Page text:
The Burundi international has reflected on his botched transfer to the Lilywhites during his time with the Baggies.
Saido Berahino has reminisced on his failed transfer to Tottenham Hotspur while at West Bromwich Albion and admitted his regret on how he handled the situation.
The Lilywhites managed by Mauricio Pochettino showed interest in signing the Burundi international in the summer of 2015 following his impressive form in the 2014-15 season, where he bagged 20 goals.
West Brom, however, rejected Spurs’ offers for the then 21-year-old which left the forward frustrated, leading him to vow he will never play for the club under chairman Jeremy Peace and also embarked on a self-exile.
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Reflecting on the incident, Berahino regrets his reaction to the botched transfer and admitted of not handling the situation well.
“[That is] one moment in my life I can say I couldn’t get over it. I regret every moment of it,” Berahino told BBC.
“I didn’t know what to do, I got caught up in the hype. I didn’t handle the situation properly, I let it get hold of me. The people around me at the time didn’t know what to do either. Bad news travels fast.
“The media is there to do their job, they build you up and when you are ready to come back down, you will come back down like a roller coaster.
“I wasn’t focusing on the media, I was more concerned about my career and what I was going through emotionally.”
Berahino later moved to Stoke City in January 2017 for a fee of £12 million where he endured a torrid time, scoring five goals in 57 appearances.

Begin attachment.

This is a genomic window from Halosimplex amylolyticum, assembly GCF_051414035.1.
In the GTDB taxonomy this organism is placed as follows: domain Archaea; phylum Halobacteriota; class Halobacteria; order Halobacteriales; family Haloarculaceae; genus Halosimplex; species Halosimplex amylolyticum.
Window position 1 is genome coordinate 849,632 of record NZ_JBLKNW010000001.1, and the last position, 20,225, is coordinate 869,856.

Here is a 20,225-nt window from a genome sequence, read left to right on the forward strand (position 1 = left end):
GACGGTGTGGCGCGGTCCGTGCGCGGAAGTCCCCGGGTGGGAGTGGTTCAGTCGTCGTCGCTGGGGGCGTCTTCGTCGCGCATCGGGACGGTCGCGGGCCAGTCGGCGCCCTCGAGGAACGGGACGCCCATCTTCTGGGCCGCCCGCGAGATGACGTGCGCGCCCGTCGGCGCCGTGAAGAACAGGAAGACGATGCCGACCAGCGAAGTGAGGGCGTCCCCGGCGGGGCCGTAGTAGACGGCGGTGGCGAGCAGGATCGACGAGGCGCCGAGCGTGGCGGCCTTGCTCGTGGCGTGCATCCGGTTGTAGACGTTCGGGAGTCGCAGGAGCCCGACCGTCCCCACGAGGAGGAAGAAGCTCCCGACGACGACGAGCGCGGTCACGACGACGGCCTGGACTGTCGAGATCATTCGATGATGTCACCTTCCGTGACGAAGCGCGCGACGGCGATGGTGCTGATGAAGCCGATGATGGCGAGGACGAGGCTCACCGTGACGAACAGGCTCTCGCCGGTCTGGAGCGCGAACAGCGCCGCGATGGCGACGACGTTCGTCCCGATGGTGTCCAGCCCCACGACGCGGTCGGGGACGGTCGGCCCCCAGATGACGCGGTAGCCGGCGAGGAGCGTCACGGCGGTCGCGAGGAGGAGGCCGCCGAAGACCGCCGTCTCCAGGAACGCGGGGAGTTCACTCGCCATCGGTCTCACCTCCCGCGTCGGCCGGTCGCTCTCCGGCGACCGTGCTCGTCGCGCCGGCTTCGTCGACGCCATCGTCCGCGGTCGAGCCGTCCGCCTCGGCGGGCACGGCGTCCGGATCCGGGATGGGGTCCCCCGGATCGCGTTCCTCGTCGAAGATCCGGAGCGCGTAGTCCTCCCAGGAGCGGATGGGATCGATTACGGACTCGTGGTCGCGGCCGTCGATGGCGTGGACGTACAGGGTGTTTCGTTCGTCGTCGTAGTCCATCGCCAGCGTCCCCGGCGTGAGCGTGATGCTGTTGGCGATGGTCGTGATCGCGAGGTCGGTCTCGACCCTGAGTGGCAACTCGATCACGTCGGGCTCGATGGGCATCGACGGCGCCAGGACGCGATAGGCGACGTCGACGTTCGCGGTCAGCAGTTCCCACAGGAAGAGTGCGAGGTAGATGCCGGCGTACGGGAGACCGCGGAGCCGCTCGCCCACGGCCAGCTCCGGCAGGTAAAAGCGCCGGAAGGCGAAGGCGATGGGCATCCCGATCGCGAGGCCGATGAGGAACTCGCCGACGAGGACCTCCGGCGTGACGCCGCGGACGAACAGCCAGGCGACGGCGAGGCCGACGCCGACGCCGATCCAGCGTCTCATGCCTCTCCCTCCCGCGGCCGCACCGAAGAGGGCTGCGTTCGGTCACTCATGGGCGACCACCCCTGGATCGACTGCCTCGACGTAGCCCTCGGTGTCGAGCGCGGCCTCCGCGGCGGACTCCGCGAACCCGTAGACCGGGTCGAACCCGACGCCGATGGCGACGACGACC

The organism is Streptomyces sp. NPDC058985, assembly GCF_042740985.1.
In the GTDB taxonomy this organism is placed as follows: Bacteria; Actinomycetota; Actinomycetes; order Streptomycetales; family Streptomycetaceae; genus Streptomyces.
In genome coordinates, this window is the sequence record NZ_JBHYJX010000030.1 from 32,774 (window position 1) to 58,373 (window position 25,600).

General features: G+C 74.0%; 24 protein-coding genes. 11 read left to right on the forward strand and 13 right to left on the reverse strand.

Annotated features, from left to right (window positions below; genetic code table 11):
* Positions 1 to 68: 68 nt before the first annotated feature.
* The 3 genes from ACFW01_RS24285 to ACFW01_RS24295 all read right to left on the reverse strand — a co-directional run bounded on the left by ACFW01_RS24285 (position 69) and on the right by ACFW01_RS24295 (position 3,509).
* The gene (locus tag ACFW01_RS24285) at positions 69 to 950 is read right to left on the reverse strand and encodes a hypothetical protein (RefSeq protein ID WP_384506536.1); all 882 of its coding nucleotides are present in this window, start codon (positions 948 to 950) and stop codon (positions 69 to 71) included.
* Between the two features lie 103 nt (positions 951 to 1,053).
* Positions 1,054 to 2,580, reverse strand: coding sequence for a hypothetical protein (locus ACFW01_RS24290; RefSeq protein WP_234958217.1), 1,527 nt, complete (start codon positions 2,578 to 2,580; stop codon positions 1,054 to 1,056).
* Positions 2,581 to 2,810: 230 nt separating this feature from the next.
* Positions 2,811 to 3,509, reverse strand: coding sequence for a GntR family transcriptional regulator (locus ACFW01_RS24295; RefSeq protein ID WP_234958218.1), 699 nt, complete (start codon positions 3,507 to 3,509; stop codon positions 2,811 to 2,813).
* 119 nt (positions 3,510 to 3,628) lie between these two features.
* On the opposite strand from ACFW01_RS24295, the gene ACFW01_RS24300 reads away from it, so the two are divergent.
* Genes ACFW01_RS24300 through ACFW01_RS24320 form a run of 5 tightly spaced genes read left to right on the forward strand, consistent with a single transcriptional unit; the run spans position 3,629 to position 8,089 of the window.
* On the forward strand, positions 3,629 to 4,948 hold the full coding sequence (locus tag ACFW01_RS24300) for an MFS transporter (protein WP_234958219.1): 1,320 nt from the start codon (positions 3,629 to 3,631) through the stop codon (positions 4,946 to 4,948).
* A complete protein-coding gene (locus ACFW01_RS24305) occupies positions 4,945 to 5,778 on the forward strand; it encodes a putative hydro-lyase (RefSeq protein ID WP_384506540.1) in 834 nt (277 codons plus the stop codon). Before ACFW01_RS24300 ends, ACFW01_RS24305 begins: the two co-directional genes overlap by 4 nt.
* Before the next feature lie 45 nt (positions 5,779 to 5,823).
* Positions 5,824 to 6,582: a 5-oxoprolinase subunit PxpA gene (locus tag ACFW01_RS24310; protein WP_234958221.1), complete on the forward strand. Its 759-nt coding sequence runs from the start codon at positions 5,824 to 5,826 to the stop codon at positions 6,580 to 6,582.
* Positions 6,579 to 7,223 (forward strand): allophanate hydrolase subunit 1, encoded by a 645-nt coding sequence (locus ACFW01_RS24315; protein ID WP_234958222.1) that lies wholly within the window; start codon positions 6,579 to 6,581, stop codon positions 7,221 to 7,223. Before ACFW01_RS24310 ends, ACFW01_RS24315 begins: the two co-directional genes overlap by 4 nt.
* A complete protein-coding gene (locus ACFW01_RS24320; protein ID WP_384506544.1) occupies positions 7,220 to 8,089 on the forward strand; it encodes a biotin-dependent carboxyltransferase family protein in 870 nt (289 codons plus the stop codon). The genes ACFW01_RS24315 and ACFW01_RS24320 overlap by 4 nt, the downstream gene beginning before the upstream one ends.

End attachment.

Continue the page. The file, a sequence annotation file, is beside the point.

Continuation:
A month later the forward was released by Stoke and finally found a new home in Belgium, joining Zulte-Waregem.
Berahino believes he is now gradually getting his career back on track with the help of Waregem manager and mentor Francky Dury.
“The love of the game is there now, the passion, the responsibilities I have here have taught me so much about the game,” he continued.
“The coach – we talk about the game every day and he has helped me be more open about football, help my teammates, speak more freely, be a leader.
“To be here for six months and given such responsibilities has made me happy and to be a role model for a lot of these guys. It has been a great challenge.”
“During a game in Burundi everyone stops, everyone is watching. When we qualified for Africa Nations Cup, the whole place stopped and we partied for four days straight,” he added.
“Me being captain is huge and the love you get from the fans is huge, it doesn’t matter how bad you are, they will just lift your spirits to the max.”